Fix & Feed Hardware
Sulphur Springs, Texas — “Let me show you something.”
That’s how an employee at Fix & Feed Sulphur Springs Hardware greeted a reporter who was visiting the store about 80 miles east of Dallas on a hot July weekday. She marched to a back room of the 20,000-sq.-ft. hardware store to a door marked “Keep this door closed at all times,” and led the visitor inside.
“Here is where we make the fudge,” she said.
On the shelves are pans of Oreo fudge, Snickers fudge, maple nut, even a sucrose-free fudge formulated for diabetics, all of which are merchandised in a fancy case near the entrance.
“From what I understand, the profit margin is about 300%,” said Sharon Stacey, whose duties at the store include making the fudge. “It’s profitable, and it’s a heck of a lot of fun. I get in here, and I just rattle a pot and pan.”
The phrase “profitable and a lot of fun” goes a long way to describe the scene at Fix & Feed, which operates three locations in East Texas — Sulphur Springs, Commerce and Bonham. And the fudge program is a good indicator of the retailer’s willingness to try new things and differentiate itself.
Owner Bobby Hill is the gregarious proprietor who started in the hardware business kind of by accident. He bought a small shopping center with 12 stores in 1995, and felt a hardware store would be a good fit for the center and the community. He tried to recruit hardware retailers from surrounding areas, but with no luck. So he started one himself.
“It was extremely overwhelming,” he said about starting up. “I remember thinking, ‘Can I do this? Can I just jump into this?’ ”
His record provides an answer. Since the first store opened in 1996, the retailer expanded to Bonham, Texas, in 2003 and Sulphur Springs in 2006, which relocated to a larger location in 2010. “In all that growth, there’s a lot of learning,” Hill said. “There’s still a lot of learning to be done.”
“I had retail experience,” Hill added. “I had a couple of convenience stores and a service station earlier in my career. Customers, I knew. Retail, I knew. But I didn’t know hardware.”
One valuable resource from the beginning, Hill said, has been the chain’s longtime hardlines supplier, Houston-based Handy Hardware Wholesale. One of the first things Hill did as a hardware store retailer was to attend Handy’s market, and then turn to Handy’s regional district manager for advice. “We actually used Handy to guide us,” Hill said. “The regional district manager would say, ‘You need 16 ft. of plumbing, faucet and repair parts,’ and we would go to the vendors and get those sections set up.”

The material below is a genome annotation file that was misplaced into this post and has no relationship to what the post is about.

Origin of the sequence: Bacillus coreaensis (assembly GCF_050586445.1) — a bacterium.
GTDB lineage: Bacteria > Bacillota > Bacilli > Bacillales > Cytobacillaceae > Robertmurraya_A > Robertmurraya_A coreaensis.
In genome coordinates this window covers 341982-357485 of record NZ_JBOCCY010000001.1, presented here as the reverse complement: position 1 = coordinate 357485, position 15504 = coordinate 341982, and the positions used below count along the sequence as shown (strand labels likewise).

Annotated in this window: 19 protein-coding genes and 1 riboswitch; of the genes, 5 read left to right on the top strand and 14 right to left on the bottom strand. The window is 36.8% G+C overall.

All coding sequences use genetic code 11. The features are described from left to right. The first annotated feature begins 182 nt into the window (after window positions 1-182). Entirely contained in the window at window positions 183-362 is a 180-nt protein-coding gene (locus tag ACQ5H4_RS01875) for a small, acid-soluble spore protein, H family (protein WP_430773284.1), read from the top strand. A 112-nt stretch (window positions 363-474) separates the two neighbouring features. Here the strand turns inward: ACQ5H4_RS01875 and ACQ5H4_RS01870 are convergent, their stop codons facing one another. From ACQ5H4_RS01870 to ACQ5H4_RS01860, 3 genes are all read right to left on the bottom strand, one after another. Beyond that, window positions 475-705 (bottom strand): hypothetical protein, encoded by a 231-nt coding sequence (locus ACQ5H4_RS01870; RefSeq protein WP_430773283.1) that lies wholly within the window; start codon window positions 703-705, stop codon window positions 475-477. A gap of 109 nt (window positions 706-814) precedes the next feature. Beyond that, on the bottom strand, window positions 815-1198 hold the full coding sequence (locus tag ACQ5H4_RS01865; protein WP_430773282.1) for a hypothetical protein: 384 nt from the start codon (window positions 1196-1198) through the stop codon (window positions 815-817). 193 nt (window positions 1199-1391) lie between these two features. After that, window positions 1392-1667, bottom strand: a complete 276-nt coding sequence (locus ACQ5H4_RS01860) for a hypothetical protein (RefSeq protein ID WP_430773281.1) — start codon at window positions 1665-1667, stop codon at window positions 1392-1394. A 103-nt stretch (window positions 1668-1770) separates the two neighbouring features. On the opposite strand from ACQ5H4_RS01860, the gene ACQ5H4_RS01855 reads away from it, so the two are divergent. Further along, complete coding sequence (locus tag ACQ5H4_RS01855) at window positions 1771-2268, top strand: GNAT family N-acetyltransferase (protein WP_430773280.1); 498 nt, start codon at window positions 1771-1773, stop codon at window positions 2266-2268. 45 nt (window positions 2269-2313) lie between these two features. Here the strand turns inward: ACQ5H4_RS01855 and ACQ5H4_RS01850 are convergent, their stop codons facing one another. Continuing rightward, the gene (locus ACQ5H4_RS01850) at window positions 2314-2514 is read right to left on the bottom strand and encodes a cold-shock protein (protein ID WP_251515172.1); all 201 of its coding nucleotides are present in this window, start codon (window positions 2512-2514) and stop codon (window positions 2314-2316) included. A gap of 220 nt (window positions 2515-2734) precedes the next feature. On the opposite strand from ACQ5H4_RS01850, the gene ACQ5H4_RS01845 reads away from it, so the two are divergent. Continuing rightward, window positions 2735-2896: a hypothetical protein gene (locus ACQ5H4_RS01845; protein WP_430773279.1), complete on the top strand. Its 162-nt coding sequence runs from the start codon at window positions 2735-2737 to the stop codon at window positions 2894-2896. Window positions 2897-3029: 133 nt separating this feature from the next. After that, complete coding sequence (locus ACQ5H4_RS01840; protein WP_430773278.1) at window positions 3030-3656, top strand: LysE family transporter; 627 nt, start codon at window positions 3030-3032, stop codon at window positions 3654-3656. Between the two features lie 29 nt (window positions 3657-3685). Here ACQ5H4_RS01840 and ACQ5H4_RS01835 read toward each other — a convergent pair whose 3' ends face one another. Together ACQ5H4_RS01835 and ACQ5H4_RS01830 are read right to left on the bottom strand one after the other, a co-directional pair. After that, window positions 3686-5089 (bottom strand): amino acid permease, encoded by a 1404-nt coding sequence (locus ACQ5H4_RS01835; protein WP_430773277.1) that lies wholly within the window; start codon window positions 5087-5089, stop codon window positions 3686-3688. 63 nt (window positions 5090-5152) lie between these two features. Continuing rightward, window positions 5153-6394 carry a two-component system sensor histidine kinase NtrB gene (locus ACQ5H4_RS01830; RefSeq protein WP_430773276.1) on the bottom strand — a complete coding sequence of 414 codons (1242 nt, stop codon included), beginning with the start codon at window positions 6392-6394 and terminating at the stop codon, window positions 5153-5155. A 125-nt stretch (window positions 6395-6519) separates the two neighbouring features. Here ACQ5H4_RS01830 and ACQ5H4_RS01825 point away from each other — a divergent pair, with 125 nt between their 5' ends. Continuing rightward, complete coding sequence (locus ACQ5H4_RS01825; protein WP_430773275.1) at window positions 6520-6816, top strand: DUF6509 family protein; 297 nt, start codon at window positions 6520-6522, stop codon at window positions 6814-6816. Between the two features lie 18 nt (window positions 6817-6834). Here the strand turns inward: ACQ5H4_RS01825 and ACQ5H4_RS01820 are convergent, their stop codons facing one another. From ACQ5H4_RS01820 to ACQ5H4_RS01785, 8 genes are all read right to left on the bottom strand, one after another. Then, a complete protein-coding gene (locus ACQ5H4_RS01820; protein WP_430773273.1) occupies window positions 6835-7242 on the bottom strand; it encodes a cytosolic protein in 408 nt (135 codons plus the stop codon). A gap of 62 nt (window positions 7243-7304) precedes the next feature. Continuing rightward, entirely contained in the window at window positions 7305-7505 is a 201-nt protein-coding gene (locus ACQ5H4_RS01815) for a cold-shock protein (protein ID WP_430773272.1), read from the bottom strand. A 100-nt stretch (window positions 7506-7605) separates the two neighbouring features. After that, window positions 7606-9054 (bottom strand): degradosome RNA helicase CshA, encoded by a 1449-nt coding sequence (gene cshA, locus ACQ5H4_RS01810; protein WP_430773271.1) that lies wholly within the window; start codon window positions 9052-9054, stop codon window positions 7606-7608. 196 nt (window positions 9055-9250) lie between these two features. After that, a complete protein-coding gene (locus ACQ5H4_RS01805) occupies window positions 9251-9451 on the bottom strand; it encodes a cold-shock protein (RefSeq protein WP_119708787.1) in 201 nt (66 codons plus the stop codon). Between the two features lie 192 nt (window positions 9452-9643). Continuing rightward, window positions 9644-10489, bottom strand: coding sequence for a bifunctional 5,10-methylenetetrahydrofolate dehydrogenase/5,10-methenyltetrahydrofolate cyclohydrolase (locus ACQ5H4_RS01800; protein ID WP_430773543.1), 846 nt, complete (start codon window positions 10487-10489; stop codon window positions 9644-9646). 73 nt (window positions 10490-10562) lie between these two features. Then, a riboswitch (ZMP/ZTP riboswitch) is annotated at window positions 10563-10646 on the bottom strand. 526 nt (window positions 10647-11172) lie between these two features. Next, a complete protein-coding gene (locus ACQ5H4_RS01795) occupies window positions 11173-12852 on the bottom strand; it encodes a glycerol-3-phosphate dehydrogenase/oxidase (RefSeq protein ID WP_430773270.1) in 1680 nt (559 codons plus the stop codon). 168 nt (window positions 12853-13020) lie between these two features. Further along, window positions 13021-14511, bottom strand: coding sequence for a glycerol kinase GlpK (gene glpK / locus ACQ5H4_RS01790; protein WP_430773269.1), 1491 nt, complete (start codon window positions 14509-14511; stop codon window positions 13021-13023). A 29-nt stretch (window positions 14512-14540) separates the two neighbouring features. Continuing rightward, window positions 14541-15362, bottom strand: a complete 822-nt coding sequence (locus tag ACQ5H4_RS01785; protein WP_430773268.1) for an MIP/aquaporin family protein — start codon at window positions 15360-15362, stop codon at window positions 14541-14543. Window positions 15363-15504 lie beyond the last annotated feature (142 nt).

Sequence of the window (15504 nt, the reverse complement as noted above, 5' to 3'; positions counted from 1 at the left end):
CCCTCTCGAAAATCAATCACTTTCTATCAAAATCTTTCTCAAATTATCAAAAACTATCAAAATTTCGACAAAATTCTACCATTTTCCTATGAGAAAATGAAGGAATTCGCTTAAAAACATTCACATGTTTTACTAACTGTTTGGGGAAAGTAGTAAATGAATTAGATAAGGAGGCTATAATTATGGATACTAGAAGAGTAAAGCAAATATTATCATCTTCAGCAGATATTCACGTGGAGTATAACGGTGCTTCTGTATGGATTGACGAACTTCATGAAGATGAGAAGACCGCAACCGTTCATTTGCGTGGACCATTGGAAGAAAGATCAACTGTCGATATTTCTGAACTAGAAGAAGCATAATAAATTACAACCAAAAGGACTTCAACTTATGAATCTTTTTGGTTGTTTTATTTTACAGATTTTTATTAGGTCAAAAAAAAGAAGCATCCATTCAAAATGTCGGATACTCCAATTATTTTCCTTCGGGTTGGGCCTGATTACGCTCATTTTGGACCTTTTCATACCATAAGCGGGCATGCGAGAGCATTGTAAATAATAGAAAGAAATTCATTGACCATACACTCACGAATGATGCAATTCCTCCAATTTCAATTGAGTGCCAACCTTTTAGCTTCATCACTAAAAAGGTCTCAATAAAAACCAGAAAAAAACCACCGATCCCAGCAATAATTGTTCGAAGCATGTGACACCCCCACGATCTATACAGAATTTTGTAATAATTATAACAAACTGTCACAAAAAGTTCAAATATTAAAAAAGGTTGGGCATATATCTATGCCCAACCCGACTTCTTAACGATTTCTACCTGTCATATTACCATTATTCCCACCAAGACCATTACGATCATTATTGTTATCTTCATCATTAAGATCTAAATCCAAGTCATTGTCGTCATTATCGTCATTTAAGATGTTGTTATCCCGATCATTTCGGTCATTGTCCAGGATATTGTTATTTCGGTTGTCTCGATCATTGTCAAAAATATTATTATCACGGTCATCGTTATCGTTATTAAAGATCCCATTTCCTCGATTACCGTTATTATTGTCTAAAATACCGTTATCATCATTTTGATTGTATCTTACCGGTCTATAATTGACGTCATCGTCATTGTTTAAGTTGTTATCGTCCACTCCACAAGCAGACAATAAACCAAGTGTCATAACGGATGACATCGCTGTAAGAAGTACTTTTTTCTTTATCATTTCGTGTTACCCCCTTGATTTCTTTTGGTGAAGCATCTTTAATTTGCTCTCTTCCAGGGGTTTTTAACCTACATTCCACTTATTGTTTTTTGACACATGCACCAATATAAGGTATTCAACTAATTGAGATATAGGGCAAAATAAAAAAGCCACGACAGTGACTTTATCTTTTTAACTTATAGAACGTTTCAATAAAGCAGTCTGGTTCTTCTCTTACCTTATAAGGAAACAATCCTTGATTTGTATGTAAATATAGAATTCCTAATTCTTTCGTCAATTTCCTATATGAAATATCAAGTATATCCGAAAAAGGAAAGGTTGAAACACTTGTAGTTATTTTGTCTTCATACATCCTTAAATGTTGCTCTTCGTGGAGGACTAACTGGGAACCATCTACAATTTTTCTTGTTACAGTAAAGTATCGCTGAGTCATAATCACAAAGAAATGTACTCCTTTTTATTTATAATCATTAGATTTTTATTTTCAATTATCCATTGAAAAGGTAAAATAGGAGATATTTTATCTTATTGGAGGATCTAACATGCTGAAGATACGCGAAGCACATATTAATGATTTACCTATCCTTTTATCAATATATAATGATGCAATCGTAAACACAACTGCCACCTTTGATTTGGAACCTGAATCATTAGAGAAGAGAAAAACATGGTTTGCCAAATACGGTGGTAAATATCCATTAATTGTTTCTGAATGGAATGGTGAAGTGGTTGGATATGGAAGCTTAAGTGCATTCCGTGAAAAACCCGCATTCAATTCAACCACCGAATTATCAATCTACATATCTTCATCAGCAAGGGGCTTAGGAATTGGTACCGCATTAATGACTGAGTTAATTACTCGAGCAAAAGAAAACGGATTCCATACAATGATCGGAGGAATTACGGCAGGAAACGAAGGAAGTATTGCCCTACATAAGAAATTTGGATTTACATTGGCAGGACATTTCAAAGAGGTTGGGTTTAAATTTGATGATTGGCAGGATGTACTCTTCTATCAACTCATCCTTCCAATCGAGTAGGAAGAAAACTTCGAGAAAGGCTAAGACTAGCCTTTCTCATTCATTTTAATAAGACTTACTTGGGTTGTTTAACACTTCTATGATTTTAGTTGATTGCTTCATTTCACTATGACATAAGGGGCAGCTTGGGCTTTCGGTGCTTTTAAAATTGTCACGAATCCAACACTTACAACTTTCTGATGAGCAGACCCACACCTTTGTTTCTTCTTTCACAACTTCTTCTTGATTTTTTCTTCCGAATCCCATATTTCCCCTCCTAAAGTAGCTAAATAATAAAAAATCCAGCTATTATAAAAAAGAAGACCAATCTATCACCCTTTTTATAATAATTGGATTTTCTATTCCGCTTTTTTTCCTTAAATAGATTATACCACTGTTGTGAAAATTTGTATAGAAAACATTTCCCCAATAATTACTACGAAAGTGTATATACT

Fix & Feed’s growth has come aisle-by-aisle, along that same model, he said. When the stores branched out beyond hardware categories — animal health, for instance — the learning process started over from the beginning.
Currently, one of the big initiatives for Fix & Feed is an inventory management project.
“We have completed, however not perfected, installing a system. It’s still a challenge, but technically, we can pull up an item and see if we have two or 10, or two or 10 in another store.”
Managing inventory ranks with managing the employees as the top two challenges, Hill noted. The economy? “We don’t have tract builders in our store. Most of our business is smaller customers,” he said. I think the economy is less important when you have that for a customer base.”
One constant at the East Texas business is customer service. The store is open 13 hours a day, seven days a week. That policy goes a long way toward being there for the customer.
“The customer-service reputation that we want is the feeling that people can get in, get what they want, and get back out,” Hill said.
Another differentiator in a small town shared by Tractor Supply, Atwoods and even a Fastenal next door, is staff morale. It’s fun to work at Fix & Feed, according to Stacey, who also said many of the customers are friends. “It’s a laid-back experience. The fact that we’re an independent hardware store, we don’t have a big corporate name, we have Fix & Feed, three stores. And we are hugely successful in a market that is glutted with agri-business and building supplies, and we’re very competitive with them.”